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Vedic Management – The Holistic Approach to Managerial Excellence

The new book Vedic Management by Dr S. Kannan presents the theory of Vedic Management on a four dimensional perspective incorporating self management, relationship management, cosmic management and spiritual management. Dr. S. Kannan is a Chartered Accountant, Management Accountant, Certified Information Systems Auditor and Certified Information Security Manager. Dr S. Kannan holds a Ph.D. in Commerce and another inter-disciplinary Ph.D. (Management and Sanskrit) in the domain of Vedic management. The book is published by Taxmann.

The book has more 1500 references from the Samhitas, Brahmanas, Aranyakas and Upanishads in the four Vedas. The book demonstrates and proves conclusively that all the progressive modern management principles, concepts and practices are of Vedic origin. It clearly and succinctly establishes that the Vedas pervade the management domain universally cutting across the contours of cultural dualities, inspiring one to act with excellence, foresight and vision coupled with moral and ethical values. It substantiates that the Vedas impart stainless, priceless and immortal managerial wisdom with practical relevance which would always stand the test of time.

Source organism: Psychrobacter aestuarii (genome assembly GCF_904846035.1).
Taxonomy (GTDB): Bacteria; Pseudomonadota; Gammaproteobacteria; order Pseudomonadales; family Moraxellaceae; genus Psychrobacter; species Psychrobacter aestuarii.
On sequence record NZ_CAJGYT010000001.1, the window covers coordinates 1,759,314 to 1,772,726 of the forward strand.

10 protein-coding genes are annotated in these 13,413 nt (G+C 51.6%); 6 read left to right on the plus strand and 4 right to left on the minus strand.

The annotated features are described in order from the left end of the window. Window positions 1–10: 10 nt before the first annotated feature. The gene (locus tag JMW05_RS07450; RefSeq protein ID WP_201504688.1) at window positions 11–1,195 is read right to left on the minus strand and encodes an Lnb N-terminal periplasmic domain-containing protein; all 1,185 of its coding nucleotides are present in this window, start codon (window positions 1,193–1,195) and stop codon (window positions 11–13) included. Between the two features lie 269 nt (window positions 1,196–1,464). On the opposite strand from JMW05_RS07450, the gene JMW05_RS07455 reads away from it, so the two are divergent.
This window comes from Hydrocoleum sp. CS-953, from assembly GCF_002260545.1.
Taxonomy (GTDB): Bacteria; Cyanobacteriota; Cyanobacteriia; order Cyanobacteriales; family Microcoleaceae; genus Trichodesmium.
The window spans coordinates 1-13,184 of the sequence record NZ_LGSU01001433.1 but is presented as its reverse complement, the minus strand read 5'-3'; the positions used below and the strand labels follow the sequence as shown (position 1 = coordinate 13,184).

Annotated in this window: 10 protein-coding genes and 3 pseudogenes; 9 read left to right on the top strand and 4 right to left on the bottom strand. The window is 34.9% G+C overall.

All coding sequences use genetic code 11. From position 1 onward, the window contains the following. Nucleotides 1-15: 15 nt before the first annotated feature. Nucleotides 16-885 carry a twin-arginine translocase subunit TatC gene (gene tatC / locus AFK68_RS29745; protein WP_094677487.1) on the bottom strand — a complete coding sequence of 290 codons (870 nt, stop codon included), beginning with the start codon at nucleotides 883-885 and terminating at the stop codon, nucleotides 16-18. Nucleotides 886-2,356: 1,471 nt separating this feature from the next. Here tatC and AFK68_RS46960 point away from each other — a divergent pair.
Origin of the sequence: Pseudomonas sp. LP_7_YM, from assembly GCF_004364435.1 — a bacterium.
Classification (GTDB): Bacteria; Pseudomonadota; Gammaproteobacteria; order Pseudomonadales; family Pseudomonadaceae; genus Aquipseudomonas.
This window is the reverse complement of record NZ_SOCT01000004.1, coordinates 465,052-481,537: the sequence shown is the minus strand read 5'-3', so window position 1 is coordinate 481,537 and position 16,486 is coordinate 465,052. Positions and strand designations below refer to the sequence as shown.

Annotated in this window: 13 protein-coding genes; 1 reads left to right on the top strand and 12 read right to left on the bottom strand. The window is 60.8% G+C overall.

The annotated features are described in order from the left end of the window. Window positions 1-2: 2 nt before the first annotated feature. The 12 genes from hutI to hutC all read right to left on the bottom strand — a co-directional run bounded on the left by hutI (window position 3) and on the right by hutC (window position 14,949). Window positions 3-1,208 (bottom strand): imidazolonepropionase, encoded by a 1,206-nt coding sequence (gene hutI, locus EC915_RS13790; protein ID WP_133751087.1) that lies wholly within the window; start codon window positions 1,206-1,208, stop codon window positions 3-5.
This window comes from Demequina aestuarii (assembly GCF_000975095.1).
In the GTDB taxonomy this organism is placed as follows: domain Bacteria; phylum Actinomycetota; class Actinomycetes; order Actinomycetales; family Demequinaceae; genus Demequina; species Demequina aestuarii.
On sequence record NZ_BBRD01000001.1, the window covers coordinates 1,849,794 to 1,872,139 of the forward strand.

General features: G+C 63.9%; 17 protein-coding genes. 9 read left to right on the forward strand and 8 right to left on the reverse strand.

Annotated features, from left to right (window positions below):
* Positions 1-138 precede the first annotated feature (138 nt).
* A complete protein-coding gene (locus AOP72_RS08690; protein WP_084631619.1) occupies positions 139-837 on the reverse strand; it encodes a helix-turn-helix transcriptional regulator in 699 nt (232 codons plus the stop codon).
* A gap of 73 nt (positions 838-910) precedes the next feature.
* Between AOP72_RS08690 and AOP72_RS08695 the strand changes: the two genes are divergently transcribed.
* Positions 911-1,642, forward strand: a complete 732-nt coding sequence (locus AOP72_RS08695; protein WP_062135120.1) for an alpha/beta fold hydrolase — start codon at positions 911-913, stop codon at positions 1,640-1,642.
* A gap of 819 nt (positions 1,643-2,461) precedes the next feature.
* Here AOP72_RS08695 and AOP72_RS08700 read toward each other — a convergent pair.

Some excerpts from the book

The Vedas emphasize that one shall clear all debts. They restrain taking debts from one tainted with sins. Thus the Vedas advise the business organizations not to be debt-oriented in their capital structure planning.

The Vedas inspire and enthuse one to maximize wealth and drive away poverty. The Vedas encourage one to increase wealth. Celestials are propitiated for bestowing wealth in a number of Vedic hymns.

A Grhastha represents the middle or senior level manager who actually supervises and manages those reporting to him. He actually performs the managerial jobs based on the organizational requirements and the key result areas assigned to him. His focus is to successfully implement the tasks entrusted to him both efficiently and effectively. He facilitates his subordinates to realize their full potentials. All the other three ˜þramas depend extensively upon the performance of the Grhasthas even in the managerial context. The Grhastha functions within the broad policy framework laid down by the Vanaprastha.